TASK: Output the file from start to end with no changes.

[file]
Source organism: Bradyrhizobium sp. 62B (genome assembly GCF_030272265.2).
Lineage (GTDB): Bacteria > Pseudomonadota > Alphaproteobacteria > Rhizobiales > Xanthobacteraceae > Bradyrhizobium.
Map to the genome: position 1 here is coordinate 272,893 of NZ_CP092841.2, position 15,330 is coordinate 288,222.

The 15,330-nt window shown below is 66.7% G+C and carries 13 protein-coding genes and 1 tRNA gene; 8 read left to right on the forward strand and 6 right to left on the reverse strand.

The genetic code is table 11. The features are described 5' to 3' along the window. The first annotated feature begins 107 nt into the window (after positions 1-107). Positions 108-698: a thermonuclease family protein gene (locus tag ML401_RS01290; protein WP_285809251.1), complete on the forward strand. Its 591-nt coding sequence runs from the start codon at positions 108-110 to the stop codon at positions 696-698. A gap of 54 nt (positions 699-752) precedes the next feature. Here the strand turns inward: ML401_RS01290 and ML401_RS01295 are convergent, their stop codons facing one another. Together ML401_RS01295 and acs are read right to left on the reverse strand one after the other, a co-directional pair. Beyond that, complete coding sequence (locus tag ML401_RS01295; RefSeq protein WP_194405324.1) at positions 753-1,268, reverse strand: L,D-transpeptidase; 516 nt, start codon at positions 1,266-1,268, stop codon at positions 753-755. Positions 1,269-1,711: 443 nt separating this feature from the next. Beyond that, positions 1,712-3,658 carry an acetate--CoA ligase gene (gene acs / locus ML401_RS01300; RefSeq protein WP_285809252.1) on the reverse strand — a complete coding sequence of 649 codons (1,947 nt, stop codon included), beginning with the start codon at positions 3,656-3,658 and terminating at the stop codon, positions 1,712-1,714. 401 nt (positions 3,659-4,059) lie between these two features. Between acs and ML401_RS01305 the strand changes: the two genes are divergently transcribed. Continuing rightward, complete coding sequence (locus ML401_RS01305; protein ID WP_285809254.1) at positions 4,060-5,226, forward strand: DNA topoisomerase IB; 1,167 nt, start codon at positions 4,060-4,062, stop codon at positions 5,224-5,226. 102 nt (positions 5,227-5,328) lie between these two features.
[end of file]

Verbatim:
Source organism: Bradyrhizobium sp. 62B (genome assembly GCF_030272265.2).
Lineage (GTDB): Bacteria > Pseudomonadota > Alphaproteobacteria > Rhizobiales > Xanthobacteraceae > Bradyrhizobium.
Map to the genome: position 1 here is coordinate 272,893 of NZ_CP092841.2, position 15,330 is coordinate 288,222.

The 15,330-nt window shown below is 66.7% G+C and carries 13 protein-coding genes and 1 tRNA gene; 8 read left to right on the forward strand and 6 right to left on the reverse strand.

The genetic code is table 11. The features are described 5' to 3' along the window. The first annotated feature begins 107 nt into the window (after positions 1-107). Positions 108-698: a thermonuclease family protein gene (locus tag ML401_RS01290; protein WP_285809251.1), complete on the forward strand. Its 591-nt coding sequence runs from the start codon at positions 108-110 to the stop codon at positions 696-698. A gap of 54 nt (positions 699-752) precedes the next feature. Here the strand turns inward: ML401_RS01290 and ML401_RS01295 are convergent, their stop codons facing one another. Together ML401_RS01295 and acs are read right to left on the reverse strand one after the other, a co-directional pair. Beyond that, complete coding sequence (locus tag ML401_RS01295; RefSeq protein WP_194405324.1) at positions 753-1,268, reverse strand: L,D-transpeptidase; 516 nt, start codon at positions 1,266-1,268, stop codon at positions 753-755. Positions 1,269-1,711: 443 nt separating this feature from the next. Beyond that, positions 1,712-3,658 carry an acetate--CoA ligase gene (gene acs / locus ML401_RS01300; RefSeq protein WP_285809252.1) on the reverse strand — a complete coding sequence of 649 codons (1,947 nt, stop codon included), beginning with the start codon at positions 3,656-3,658 and terminating at the stop codon, positions 1,712-1,714. 401 nt (positions 3,659-4,059) lie between these two features. Between acs and ML401_RS01305 the strand changes: the two genes are divergently transcribed. Continuing rightward, complete coding sequence (locus ML401_RS01305; protein ID WP_285809254.1) at positions 4,060-5,226, forward strand: DNA topoisomerase IB; 1,167 nt, start codon at positions 4,060-4,062, stop codon at positions 5,224-5,226. 102 nt (positions 5,227-5,328) lie between these two features.